30 November – 22 December 2017
Directed by Maria Litvinova
Composed/lyrics by Darren Clark
Devised by Paper Balloon
In this alternative family Christmas show, a little girl called Liza has gone missing after eencountering a Winter Sprite, an impish elf-like creature. We join some ‘Spriteologists’ in an adventure to untangle the mystery of her disappearance and find out more about the mischievous fairies.
I don’t exactly fit into the usual demographic for children’s theatre, and didn’t particularly feel qualified to write this review. Fortunately I know some experts, and this review has been written with the insightful help of Sebastian (aged 7), and Ruben (age 10), who insisted on a pseudonym to retain his professional detachment. Which was adorable.
The play is a creative and engaging blend of music, puppetry, storytelling and performance. It’s been extraordinarily designed and put together, with the music providing a wonderful and quirky tone to the performance. The impressively talented Joseph Hardy, who performs as one of the Spriteologists, plays about 5 different instruments, and with a loop-pedal scores the entire performance. Joining him were Alex Kanefsky (also the artistic director of Paper Balloons) and Dorie Kinnear, who guide us through the performance with energy and theatricality.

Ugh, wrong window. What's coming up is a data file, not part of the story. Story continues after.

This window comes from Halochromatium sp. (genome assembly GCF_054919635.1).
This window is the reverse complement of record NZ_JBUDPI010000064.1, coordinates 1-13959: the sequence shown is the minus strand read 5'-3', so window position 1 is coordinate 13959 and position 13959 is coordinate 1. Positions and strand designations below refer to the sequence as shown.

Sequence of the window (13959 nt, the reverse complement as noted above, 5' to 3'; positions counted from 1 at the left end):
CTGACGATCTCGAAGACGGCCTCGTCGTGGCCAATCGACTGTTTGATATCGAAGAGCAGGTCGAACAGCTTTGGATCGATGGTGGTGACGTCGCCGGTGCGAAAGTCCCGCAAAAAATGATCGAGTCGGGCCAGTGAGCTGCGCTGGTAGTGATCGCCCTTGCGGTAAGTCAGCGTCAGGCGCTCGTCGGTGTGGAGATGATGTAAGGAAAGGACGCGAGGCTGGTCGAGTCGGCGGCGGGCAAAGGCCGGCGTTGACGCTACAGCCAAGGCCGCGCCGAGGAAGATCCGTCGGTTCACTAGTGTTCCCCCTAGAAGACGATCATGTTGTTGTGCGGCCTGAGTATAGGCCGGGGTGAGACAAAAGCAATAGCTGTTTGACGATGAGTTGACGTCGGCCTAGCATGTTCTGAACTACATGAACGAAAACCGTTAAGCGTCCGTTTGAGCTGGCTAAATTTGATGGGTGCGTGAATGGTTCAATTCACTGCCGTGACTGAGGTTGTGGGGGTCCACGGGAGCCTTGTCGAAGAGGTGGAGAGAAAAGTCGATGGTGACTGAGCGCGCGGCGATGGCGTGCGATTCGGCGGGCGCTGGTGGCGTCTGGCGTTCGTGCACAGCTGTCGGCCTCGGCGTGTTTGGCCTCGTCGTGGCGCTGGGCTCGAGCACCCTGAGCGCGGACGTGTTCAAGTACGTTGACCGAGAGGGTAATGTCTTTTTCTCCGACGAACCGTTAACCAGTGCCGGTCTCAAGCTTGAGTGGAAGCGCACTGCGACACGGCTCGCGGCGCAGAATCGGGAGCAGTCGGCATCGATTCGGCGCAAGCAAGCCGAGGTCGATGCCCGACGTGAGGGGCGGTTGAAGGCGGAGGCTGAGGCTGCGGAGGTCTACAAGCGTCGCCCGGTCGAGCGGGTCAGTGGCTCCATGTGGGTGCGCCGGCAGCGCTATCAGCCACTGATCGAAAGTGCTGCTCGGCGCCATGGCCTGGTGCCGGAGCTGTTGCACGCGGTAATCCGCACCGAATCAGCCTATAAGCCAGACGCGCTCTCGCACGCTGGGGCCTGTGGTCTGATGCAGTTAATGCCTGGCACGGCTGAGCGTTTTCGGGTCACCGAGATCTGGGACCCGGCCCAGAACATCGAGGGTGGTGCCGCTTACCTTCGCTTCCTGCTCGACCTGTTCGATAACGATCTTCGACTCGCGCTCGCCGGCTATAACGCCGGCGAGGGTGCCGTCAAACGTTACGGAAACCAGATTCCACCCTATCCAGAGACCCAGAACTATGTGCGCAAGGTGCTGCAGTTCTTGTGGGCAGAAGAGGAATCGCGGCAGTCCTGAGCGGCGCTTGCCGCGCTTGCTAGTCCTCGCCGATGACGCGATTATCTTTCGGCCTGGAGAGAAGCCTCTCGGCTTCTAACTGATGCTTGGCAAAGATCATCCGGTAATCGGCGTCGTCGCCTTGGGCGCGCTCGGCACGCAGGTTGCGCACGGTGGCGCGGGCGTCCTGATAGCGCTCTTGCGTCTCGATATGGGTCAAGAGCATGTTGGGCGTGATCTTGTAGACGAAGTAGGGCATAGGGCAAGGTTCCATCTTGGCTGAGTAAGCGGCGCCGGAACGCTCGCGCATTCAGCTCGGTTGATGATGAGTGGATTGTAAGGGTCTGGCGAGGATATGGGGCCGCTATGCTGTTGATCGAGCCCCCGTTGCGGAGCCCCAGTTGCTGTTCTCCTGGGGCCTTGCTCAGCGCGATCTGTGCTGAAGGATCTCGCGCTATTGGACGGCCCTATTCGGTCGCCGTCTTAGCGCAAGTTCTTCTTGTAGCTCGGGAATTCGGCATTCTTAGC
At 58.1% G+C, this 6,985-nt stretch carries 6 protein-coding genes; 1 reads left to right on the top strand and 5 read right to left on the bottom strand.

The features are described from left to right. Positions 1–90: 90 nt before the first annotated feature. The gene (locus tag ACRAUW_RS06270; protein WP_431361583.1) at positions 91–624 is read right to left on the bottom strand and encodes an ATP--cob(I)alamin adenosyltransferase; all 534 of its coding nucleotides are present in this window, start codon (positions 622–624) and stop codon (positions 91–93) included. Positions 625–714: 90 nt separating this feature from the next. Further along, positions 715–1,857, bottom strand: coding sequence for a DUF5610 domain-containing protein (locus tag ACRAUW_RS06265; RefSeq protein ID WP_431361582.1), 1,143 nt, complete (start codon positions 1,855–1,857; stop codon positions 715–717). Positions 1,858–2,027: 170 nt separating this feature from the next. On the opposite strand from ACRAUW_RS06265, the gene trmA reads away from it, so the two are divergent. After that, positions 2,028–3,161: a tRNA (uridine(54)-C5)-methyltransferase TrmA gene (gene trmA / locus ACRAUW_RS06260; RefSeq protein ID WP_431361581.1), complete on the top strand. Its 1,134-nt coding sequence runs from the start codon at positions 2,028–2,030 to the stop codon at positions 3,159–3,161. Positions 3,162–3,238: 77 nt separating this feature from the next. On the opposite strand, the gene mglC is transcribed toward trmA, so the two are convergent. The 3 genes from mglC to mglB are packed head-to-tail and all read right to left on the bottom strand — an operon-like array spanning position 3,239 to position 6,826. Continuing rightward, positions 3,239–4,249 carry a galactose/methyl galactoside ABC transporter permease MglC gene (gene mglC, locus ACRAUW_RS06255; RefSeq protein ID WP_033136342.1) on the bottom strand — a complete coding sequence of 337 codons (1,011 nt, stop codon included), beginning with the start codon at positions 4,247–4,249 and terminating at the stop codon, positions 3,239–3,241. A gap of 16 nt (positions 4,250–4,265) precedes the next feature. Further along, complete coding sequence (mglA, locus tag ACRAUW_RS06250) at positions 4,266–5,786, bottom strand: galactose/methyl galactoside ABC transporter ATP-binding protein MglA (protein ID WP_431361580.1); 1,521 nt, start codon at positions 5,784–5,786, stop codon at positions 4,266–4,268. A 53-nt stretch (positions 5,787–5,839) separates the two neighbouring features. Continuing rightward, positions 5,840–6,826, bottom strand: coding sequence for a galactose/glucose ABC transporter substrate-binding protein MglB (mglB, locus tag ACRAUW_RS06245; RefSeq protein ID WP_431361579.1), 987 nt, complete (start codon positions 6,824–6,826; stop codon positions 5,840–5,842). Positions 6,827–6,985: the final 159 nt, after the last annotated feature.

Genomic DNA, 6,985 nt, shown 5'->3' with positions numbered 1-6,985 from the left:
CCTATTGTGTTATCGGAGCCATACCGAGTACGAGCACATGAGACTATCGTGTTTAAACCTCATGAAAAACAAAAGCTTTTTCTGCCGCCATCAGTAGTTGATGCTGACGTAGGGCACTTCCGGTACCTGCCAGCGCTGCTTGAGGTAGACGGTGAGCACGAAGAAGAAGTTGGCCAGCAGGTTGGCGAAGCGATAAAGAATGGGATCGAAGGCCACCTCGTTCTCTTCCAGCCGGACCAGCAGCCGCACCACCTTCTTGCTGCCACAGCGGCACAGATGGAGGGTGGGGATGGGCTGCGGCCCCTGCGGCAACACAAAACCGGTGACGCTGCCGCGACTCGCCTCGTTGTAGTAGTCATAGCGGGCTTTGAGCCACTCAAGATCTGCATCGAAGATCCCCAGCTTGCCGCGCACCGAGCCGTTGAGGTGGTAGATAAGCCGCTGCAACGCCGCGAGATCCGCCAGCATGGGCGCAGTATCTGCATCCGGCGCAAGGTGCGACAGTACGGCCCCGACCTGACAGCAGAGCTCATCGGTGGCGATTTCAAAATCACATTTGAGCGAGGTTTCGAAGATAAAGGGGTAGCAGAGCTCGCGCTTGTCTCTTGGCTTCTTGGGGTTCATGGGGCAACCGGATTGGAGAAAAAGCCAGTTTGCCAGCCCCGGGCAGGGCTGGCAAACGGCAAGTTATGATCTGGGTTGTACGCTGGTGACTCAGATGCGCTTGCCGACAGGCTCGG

“The actors made it very playful,” says Ruben knowledgeably. “I liked it when they made it up on the spot,” he adds, referring to one song where the cast create an improvised puppet show and song using items provided by the audience.
“My favourite thing was the puppets in the background,” Sebastian says, eliciting violent head-nodding agreement from Ruben. The shadow puppetry throughout the show was masterful. One moment in particular, when the Spriteologists explore the inside of Liza’s head, was particularly incredible to watch. During that moment, Sebastian leaned over to me wide-eyed and in an awed whisper said, “She’s dreaming”.
I had the great pleasure of watching his imaginative landscape expand in that moment, and I’m not sure a piece of children’s theatre can do better than that.
Their top five words to describe the show were “imaginative, original, intriguing, exciting, and funny”, and I’m not sure I can do better than those either.
It’s a clever and enjoyable show, and if our experience was anything to go by, definitely one worth dragging the adults to.
The boys unanimously awarded the show: